Quite a few dads suggested this topic to us: “How do you know when to hand over the car keys?”
Parents go through some gut-wrenching moments during their “tour of duty” as caretakers, protectors and defenders of their children. We certainly did. We anguish over some tough decisions as parents because what we think is best for our teenager is often directly in opposition to what he or she thinks is appropriate and even deserved. By nature dads have a difficult time letting go, giving up some measure of control, particularly when it comes to a child’s safety.
According to the Insurance Institute for Highway Safety, over nearly 2,500 teenagers in the U.S. died in car crashes in 2018, far lower than the 70s and 80s but still troubling. Two in three deaths are males. 42 percent were single-vehicle crashes. Car crashes are one of the leading cause of teenage death, slightly below suicide.
So how can parents stay calm while handing over the keys? We’re not sure “calm” even applies here. There is hardly much calm while one’s daughter or son backs a two-ton hunk of machinery out of the driveway and heads down the street and around the corner out of sight. One way to lessen the anxiety, assuming that there has been adequate practice behind the wheel, is to discuss your rules and clearly state your expectations. (Note the emphasis on your.)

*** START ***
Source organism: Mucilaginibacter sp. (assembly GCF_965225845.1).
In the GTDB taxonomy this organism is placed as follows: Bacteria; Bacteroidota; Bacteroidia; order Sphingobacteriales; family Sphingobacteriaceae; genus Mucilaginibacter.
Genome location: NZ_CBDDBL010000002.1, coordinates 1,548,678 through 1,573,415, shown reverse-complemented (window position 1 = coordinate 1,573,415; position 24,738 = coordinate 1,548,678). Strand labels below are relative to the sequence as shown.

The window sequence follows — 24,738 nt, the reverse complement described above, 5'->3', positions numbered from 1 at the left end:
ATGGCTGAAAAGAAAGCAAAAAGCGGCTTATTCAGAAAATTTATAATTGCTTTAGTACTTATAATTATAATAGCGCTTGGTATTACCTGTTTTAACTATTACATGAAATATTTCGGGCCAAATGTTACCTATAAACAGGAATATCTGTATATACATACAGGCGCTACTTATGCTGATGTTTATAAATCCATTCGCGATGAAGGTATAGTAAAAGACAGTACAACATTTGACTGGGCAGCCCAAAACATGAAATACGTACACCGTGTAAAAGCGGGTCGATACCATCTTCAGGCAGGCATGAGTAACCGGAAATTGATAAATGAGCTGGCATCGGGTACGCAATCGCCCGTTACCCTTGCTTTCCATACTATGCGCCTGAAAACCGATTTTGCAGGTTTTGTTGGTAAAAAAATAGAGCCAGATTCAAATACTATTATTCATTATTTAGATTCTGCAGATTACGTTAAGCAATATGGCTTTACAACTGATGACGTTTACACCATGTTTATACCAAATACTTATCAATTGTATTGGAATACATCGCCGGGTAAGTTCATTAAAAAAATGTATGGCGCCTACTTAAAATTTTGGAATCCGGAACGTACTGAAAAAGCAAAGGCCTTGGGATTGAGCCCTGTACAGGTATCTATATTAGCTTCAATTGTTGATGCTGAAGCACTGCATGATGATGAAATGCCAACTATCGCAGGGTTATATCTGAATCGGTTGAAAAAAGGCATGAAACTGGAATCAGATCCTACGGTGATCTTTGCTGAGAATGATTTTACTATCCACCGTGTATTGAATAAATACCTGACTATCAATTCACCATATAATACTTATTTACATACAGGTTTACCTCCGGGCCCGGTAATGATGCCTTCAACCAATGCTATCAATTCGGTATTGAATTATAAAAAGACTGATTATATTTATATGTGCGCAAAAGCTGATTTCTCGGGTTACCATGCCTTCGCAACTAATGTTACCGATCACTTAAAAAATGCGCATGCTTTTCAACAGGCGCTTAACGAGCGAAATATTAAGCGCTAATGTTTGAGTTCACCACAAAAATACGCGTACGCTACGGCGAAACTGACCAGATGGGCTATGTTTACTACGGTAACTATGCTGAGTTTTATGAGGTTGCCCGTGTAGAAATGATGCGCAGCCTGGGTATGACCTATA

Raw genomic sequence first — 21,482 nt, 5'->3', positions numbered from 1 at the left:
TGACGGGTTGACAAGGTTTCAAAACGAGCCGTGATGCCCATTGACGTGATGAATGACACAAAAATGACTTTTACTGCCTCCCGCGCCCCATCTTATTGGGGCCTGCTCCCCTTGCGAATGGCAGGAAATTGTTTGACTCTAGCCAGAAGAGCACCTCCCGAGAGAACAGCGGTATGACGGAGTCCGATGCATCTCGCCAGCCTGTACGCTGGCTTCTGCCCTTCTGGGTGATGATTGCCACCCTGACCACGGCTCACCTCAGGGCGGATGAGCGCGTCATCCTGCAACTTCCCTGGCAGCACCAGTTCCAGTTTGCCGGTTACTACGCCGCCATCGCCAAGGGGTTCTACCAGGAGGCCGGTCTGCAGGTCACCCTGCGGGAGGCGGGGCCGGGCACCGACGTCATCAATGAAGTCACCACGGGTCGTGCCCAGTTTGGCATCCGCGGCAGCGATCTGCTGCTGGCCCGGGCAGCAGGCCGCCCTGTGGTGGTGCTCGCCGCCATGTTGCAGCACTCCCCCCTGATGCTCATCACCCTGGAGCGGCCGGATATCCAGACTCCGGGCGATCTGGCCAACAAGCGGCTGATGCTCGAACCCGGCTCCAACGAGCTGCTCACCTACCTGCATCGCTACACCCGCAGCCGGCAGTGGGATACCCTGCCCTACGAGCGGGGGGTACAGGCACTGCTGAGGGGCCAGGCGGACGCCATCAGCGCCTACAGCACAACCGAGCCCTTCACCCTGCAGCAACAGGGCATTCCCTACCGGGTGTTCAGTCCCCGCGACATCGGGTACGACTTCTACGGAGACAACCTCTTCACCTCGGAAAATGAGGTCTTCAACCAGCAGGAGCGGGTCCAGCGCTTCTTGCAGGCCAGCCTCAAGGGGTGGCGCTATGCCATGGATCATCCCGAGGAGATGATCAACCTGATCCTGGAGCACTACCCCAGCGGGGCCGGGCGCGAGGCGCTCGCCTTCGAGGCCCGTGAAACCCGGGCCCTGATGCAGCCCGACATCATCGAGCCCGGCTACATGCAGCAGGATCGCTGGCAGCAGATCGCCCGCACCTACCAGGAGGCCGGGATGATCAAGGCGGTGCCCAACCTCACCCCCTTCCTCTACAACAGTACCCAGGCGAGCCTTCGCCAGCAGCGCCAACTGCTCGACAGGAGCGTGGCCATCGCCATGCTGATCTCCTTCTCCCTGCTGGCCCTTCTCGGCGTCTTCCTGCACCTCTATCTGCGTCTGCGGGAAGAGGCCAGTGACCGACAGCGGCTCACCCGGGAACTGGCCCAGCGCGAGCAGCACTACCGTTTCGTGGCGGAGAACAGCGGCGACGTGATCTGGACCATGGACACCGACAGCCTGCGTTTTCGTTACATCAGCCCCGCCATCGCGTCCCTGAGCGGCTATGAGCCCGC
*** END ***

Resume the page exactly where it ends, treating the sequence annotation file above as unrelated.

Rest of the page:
Make them your rules
We suggest the following—and by no means do we have the only or best solutions:
• When your teenager first takes the family car—and for the following two to four weeks—insist that he or she not offer taxi service. Many accidents are caused by noisy or disruptive passengers. Be firm—absolutely no riders for a predetermined period.
• After that period, allow your teenage driver to have just one passenger for another month or two. After that, set a permanent passenger limit. We’d suggest never more than three.
• Everyone fastens seatbelts.
• Demand accountability. Where are you going? Who will be with you in the car? When will you be home?
• Demand that there be no calling or texting ever while driving. (And no proxy driver!)
• No drinking and driving. Period. Call dad or mom or Uber or Lyft.
• A ticket for a moving-traffic violation—speeding, tailgating, etc.—should result in a revocation of driving privileges for a month. (Any drug- or alcohol-related infraction by driver or passenger ought to carry the stiffest parental penalty of all. And, parents, if the offender is your child, you may have a bigger problem to address.)
Make ‘em stick
Every time you come to that stomach-churning moment when your son or daughter gets into the driver’s seat, make sure you say loud and clear: “Be careful. See you later. I love you!” And then … let go.
One final reminder: Be firm, don’t bend the rules, follow through on punishments—and love them no matter what.